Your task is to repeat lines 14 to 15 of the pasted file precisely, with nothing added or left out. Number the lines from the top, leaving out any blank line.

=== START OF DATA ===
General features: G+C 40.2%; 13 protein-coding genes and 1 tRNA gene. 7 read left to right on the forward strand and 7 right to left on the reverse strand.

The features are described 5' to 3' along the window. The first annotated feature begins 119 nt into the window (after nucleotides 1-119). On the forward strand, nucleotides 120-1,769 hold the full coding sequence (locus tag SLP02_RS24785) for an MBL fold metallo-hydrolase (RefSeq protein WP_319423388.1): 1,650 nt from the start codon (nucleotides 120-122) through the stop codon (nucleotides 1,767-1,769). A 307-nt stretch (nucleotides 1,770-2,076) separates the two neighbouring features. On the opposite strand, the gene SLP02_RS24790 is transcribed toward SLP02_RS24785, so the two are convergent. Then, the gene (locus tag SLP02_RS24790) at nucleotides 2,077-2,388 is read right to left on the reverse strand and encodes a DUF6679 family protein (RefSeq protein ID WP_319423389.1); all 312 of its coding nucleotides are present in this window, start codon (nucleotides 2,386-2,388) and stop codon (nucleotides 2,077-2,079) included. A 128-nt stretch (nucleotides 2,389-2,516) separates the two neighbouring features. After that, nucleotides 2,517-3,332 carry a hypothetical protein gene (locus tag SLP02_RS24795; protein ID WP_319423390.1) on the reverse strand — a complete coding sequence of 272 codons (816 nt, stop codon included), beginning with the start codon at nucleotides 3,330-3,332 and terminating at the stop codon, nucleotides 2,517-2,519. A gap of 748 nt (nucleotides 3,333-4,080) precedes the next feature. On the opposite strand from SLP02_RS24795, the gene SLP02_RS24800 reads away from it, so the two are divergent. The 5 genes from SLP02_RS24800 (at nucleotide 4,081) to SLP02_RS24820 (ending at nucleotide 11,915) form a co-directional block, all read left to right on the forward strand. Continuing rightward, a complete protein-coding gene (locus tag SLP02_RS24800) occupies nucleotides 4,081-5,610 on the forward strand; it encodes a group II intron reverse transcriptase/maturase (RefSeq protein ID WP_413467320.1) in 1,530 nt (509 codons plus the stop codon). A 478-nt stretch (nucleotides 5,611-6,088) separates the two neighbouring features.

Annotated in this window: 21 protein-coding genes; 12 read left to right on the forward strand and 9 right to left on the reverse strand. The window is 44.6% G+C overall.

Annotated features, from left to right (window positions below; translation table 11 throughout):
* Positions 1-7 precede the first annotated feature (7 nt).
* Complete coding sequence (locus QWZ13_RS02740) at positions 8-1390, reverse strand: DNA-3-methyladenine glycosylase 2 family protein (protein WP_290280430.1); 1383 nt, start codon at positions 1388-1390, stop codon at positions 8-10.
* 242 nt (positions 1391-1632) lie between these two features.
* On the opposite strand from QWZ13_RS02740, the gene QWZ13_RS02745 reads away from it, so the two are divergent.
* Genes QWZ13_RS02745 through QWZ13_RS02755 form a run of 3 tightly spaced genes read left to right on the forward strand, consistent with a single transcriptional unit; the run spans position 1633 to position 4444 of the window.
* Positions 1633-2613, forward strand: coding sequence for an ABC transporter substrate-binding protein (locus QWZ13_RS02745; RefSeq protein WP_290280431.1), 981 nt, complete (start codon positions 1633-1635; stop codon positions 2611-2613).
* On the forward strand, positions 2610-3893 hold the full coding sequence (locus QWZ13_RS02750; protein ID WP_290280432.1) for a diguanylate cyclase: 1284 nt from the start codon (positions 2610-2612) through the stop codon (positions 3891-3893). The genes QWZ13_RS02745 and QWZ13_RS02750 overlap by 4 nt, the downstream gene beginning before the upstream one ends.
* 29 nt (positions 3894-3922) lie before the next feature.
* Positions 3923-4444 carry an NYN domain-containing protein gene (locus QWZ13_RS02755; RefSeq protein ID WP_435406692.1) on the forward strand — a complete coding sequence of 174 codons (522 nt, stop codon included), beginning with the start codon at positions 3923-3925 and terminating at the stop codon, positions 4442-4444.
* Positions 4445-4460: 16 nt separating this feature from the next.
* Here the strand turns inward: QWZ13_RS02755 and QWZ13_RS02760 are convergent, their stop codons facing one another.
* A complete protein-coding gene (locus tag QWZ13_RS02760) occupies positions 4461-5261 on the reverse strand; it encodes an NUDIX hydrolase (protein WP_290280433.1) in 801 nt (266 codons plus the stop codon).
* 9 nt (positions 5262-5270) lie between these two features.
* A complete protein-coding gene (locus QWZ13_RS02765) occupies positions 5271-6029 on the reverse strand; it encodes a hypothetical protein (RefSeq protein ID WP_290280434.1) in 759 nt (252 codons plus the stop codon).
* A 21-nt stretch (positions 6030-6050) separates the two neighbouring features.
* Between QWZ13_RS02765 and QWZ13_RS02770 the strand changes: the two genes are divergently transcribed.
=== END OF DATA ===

* Positions 4445-4460: 16 nt separating this feature from the next.
* Here the strand turns inward: QWZ13_RS02755 and QWZ13_RS02760 are convergent, their stop codons facing one another.